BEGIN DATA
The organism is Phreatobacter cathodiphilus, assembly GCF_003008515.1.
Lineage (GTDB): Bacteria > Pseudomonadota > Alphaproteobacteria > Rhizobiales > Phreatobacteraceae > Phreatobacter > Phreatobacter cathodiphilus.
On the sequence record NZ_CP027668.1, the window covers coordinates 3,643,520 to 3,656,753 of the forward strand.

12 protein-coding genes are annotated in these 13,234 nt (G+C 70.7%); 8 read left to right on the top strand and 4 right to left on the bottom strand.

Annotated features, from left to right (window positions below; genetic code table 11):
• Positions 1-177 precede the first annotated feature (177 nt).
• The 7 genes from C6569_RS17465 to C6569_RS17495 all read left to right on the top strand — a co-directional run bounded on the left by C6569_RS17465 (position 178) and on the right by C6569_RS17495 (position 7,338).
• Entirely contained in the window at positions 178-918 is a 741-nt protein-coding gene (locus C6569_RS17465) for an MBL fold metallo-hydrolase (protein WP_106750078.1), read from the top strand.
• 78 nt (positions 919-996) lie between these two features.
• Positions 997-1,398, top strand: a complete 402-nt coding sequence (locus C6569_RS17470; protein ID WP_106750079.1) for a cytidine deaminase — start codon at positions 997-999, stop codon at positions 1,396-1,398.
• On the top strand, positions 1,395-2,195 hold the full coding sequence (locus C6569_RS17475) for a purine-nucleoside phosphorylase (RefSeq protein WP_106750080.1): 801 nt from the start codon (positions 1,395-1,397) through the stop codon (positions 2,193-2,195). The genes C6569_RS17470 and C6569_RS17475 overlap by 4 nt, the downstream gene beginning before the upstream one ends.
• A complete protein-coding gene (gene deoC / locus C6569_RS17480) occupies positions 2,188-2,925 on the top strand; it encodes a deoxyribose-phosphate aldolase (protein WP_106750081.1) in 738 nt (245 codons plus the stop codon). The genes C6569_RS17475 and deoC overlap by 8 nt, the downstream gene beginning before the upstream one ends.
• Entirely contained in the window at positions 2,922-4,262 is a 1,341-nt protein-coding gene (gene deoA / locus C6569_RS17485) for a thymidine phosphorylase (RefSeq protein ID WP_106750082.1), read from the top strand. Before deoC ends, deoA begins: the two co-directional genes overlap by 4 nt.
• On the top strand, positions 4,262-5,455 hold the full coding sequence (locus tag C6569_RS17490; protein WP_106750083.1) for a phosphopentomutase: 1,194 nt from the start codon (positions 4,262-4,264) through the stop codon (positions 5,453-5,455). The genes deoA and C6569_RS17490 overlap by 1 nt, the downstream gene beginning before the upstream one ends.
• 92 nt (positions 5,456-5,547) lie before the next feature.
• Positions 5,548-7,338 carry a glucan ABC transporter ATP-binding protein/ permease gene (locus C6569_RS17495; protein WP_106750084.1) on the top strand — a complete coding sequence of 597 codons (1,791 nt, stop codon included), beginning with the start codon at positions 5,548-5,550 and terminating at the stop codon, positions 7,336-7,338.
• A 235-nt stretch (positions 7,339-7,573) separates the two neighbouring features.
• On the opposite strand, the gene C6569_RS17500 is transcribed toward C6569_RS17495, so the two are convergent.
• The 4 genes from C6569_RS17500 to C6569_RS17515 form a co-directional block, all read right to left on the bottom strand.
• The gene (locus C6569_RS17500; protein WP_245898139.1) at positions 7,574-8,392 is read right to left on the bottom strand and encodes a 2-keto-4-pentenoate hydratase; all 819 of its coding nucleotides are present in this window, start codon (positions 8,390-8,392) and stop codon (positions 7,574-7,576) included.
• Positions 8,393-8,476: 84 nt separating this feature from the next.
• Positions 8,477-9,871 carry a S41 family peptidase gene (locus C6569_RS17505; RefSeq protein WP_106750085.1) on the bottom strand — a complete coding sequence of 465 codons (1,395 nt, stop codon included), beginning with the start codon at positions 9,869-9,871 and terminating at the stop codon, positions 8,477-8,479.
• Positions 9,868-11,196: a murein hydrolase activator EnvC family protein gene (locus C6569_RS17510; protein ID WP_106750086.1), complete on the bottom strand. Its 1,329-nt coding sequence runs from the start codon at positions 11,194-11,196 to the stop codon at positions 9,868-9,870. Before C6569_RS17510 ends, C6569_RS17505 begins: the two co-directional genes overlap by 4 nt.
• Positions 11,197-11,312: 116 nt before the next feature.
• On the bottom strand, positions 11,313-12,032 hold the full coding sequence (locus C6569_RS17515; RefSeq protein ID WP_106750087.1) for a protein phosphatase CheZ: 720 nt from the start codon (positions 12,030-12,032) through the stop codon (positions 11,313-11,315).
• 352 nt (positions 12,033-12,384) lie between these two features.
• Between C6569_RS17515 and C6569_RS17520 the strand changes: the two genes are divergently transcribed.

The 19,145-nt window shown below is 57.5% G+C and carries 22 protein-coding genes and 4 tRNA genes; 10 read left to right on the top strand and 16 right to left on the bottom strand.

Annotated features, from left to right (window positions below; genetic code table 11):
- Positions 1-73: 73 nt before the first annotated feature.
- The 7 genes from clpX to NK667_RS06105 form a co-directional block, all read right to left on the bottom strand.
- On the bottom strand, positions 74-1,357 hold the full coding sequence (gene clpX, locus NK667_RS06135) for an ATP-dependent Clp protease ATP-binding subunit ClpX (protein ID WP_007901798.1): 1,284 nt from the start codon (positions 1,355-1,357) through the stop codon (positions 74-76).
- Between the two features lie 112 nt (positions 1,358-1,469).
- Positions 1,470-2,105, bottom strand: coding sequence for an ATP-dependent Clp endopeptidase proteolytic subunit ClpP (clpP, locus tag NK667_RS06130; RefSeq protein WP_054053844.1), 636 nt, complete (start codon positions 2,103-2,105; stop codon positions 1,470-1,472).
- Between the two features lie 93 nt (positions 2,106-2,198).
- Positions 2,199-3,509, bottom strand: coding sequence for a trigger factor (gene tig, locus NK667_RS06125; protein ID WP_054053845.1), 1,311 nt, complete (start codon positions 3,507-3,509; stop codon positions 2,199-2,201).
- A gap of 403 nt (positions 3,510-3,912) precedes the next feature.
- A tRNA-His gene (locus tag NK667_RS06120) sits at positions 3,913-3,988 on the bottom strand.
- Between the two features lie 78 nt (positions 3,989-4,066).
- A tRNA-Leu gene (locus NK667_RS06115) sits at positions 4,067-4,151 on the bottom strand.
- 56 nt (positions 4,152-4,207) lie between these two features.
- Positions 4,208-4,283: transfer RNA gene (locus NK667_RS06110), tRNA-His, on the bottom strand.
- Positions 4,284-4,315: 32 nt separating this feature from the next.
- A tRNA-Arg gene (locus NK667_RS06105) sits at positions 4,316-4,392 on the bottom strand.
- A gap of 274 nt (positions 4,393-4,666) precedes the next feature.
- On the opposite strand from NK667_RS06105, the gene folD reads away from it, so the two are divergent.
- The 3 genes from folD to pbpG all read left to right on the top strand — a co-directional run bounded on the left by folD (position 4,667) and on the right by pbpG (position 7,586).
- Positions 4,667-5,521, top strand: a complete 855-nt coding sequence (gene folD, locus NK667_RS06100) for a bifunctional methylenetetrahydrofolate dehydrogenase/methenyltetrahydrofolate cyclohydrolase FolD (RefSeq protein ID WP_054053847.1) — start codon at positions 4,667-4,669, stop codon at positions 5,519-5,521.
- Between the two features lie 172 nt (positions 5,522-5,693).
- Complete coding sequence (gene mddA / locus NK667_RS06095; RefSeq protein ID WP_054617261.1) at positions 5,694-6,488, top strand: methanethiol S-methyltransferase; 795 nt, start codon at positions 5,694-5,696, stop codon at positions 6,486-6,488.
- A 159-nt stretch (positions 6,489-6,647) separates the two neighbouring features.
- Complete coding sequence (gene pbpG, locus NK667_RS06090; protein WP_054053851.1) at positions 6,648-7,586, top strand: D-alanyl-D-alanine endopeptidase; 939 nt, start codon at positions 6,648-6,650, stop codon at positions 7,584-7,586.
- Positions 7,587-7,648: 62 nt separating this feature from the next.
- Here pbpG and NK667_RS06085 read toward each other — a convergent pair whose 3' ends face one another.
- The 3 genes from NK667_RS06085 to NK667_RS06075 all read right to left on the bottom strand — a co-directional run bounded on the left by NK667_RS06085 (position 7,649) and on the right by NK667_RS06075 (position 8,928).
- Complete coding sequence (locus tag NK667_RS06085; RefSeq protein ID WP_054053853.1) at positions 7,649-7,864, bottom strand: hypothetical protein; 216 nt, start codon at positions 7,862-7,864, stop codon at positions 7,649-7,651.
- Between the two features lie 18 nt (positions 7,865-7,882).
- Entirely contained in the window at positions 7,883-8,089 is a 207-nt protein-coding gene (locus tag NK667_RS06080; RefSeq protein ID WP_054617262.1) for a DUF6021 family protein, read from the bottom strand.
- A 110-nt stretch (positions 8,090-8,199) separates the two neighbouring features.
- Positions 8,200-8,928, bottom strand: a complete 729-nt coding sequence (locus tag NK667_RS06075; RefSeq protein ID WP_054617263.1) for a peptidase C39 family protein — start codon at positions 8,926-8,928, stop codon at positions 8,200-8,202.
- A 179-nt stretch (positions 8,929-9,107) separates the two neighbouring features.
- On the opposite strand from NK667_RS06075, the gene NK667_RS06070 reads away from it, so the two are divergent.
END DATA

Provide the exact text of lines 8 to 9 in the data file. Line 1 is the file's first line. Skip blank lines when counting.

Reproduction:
• Entirely contained in the window at positions 178-918 is a 741-nt protein-coding gene (locus C6569_RS17465) for an MBL fold metallo-hydrolase (protein WP_106750078.1), read from the top strand.
• 78 nt (positions 919-996) lie between these two features.